challenges complicate a dyslexia evaluation

What Challenges Can Complicate a Dyslexia Evaluation?

Obtaining a dyslexia diagnosis can be challenging. Part of that is the large number of factors that can easily complicate an evaluation. Understanding these challenges is the first step in overcoming them.

Inconsistent Definitions

While the broadest symptoms and effects of dyslexia are generally well understood, the diagnostic criteria may vary between organizations. The Diagnostic and Statistical Manual of Mental Disorders, Fifth Edition Text Revision, the standard for many diagnostic tests, includes the disorder under a broader category of reading disorders. It requires reading, word recognition, and idea expression difficulties to persist for at least six months before obtaining a diagnosis.

Other organizations providing diagnostic criteria include the International Classification of Diseases 11th Revision and the International Dyslexia Association. Additionally, schools often follow the guidelines established by the Individuals with Disabilities Education Act.

Individual Expression of Symptoms

While many symptoms overlap, every individual experiences dyslexia in a unique way, making it difficult to obtain a diagnosis. The problem is that other disorders can also cause many symptoms typically associated with dyslexia.

The IDA lists difficulty with the following tasks as warning signs of possible dyslexia and may require assessment:

  • Learning letters and their sounds
  • Reading comprehension and speed
  • Spelling
  • Learning a foreign language
  • Completing math problems

Additionally, social and emotional issues are common among students with dyslexia. Feelings such as anxiety, anger, and depression can hide learning differences and delay interventions. Comprehensive assessments, such as the (TOD™) Tests of Dyslexia, can help minimize this risk.

Language and Cultural Differences

Students learning English as a second language may have trouble with many of the same things as those with dyslexia. Language acquisition varies between different languages. Therefore, students who learn another language first may struggle with the structure of English even without a learning disability.

Alternatively, language and cultural differences can mask some dyslexia symptoms. Educators and assessment providers must consider these when screening for learning disabilities.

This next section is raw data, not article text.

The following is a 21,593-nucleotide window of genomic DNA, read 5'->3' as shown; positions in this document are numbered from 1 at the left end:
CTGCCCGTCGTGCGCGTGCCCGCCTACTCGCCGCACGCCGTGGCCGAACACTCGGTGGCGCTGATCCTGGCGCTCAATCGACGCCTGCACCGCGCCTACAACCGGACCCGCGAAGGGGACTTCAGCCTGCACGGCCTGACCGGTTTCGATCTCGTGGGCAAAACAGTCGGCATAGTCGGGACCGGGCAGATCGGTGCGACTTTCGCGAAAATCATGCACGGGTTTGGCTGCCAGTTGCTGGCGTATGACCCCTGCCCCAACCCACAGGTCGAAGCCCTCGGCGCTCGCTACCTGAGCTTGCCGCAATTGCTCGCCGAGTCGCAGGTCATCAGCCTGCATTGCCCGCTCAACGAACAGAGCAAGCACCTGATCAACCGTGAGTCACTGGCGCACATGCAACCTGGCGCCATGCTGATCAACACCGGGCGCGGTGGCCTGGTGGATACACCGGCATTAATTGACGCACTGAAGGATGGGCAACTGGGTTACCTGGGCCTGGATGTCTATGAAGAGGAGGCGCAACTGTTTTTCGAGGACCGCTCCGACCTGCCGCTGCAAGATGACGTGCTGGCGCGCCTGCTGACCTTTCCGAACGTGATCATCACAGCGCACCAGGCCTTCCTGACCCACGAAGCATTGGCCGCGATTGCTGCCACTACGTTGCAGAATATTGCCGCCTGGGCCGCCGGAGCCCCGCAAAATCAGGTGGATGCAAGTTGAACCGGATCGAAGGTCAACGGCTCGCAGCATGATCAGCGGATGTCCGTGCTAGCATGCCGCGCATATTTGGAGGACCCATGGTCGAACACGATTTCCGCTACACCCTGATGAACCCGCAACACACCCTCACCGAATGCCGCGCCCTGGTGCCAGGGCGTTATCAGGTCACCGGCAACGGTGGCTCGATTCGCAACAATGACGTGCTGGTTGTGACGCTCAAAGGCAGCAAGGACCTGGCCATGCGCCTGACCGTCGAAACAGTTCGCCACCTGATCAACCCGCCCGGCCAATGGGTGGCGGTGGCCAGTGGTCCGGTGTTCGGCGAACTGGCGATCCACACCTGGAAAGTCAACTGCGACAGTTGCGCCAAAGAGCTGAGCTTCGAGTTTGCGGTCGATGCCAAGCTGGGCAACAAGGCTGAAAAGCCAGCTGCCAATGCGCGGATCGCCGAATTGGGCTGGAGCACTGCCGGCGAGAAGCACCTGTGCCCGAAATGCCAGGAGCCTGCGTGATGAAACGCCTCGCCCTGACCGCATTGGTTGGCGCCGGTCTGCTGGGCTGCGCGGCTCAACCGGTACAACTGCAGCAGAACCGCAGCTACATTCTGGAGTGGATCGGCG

Co-Occurring Conditions

Students may have more than one condition, making identification and diagnosis difficult. For example, as many as 60% of students with ADHD also have a learning disorder, and dyslexia is among the most common comorbidities.

In addition to ADHD, auditory and visual processing disorders, atypical sensory impairment, and developmental language disorder commonly occur alongside dyslexia. Educators must remove these potential factors before they can perform an accurate assessment.

Focus on a Sole Measure

Focusing on a sole performance metric can negatively impact the effectiveness of assessments. For example, trouble with math and learning numbers may be an individual’s main symptom of dyslexia. If an assessment’s sole focus is reading skills, students experiencing numerical challenges may fall through the cracks. Assessments with a holistic approach to learning can help avoid this bias.

Effective Dyslexia Assessments

Taking a comprehensive and multidisciplinary approach to evaluation is often an effective strategy for overcoming these challenges. Schools that provide dyslexia assessments must choose tools that address these challenges for effective screening. Learn more about how WPS assessments help students obtain a correct diagnosis and succeed in school.

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